Gastro-oesophageal Reflux and NeuroDisability (Cerebral Palsy) in CHILDren

Conditions:   Cerebral Palsy;   GORD;   Pediatrics;   GERD in Children;   Quality of Life Intervention:   Sponsors:   Poole Hospital NHS Foundation Trust;   British Society of Paediatric Gastroenterology, Hepatology and Nutrition Not yet recruiting
Source: - Category: Research Source Type: clinical trials

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Conditions:   Cerebral Palsy;   GORD;   Pediatrics;   GERD in Children;   Quality of Life Intervention:   Sponsors:   Poole Hospital NHS Foundation Trust;   British Society of Paediatric Gastroenterology, Hepatology and Nutrition Not yet recruiting
Source: - Category: Research Source Type: clinical trials
Authors: Meuret AE, Tunnell N, Roque A Abstract Anxiety disorders are debilitating psychological disorders characterized by a wide range of cognitive and somatic symptoms. Anxiety sufferers have a higher lifetime prevalence of various medical problems. Chronic medical conditions furthermore increase the likelihood of psychiatric disorders and overall dysfunction. Lifetime rates of cardiovascular, respiratory, gastrointestinal, and other medical problems are disproportionately high in anxiety and panic/fear sufferers. The heightened comorbidity is not surprising as many symptoms of anxiety and panic/fear mimic sympt...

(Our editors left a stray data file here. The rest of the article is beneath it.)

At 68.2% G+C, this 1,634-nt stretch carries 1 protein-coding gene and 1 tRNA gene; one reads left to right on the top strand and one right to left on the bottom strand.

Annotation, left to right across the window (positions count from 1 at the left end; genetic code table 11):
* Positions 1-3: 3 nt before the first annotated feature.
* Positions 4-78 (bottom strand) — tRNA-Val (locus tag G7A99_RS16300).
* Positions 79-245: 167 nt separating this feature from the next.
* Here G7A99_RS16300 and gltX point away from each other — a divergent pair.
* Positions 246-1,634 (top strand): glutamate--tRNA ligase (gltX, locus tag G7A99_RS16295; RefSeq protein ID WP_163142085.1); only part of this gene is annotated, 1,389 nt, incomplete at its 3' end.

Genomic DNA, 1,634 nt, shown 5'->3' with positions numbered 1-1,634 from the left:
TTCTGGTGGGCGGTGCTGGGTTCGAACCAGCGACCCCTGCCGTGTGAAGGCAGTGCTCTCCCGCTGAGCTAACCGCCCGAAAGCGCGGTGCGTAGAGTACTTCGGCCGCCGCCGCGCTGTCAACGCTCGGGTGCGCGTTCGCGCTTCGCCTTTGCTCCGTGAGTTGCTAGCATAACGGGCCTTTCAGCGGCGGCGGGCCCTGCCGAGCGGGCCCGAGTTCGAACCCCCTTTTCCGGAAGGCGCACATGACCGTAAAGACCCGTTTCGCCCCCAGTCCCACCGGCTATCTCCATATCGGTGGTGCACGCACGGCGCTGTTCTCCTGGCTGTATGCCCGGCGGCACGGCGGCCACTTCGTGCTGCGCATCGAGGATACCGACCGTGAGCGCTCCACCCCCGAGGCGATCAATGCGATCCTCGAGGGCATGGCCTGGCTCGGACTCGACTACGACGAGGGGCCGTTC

Source: Advances in Experimental Medicine and Biology - Category: Research Tags: Adv Exp Med Biol Source Type: research
Abstract Question As a family physician who provides care to a large pediatric population in the community, I see children with various neurologic impairments, many with cerebral palsy (CP), presenting with gastroesophageal reflux disease (GERD). What are the current recommendations to manage GERD in pediatric patients with CP?Answer A variety of lifestyle modifications can be used to manage GERD in pediatric patients with CP, including raising the head of the patient's bed, reducing patient weight, limiting exposure to smoke, and avoiding caffeine, spicy foods, fatty foods, and chocolate. The primary pharmacologi...
Source: Canadian Family Physician Medecin de Famille Canadien - Category: Primary Care Authors: Tags: Can Fam Physician Source Type: research
Conclusions:The absence of demographic or clinical predictors of OSA supports using general indications for PSG in children with ASD.Citation:Tomkies A, Johnson RF, Shah G, Caraballo M, Evans P, Mitchell RB. Obstructive sleep apnea in children with autism.J Clin Sleep Med. 2019;15(10):1469–1476.
Source: Journal of Clinical Sleep Medicine : JCSM - Category: Sleep Medicine Source Type: research
ABSTRACT BACKGROUND: Cerebral palsy may be associated with comorbidities such as undernutrition, impaired growth and gastrointestinal symptoms. Children with cerebral palsy exhibit eating problems due to the effect on the anatomical and functional structures involved in the eating function resulting in malnutrition. OBJECTIVE: The aim of this study was to investigate the association between food intake, nutritional status and gastrointestinal symptoms in children with cerebral palsy. METHODS: Cross-sectional study that included 40 children with cerebral palsy (35 with spastic tetraparetic form and 5 with non-spastic choreo...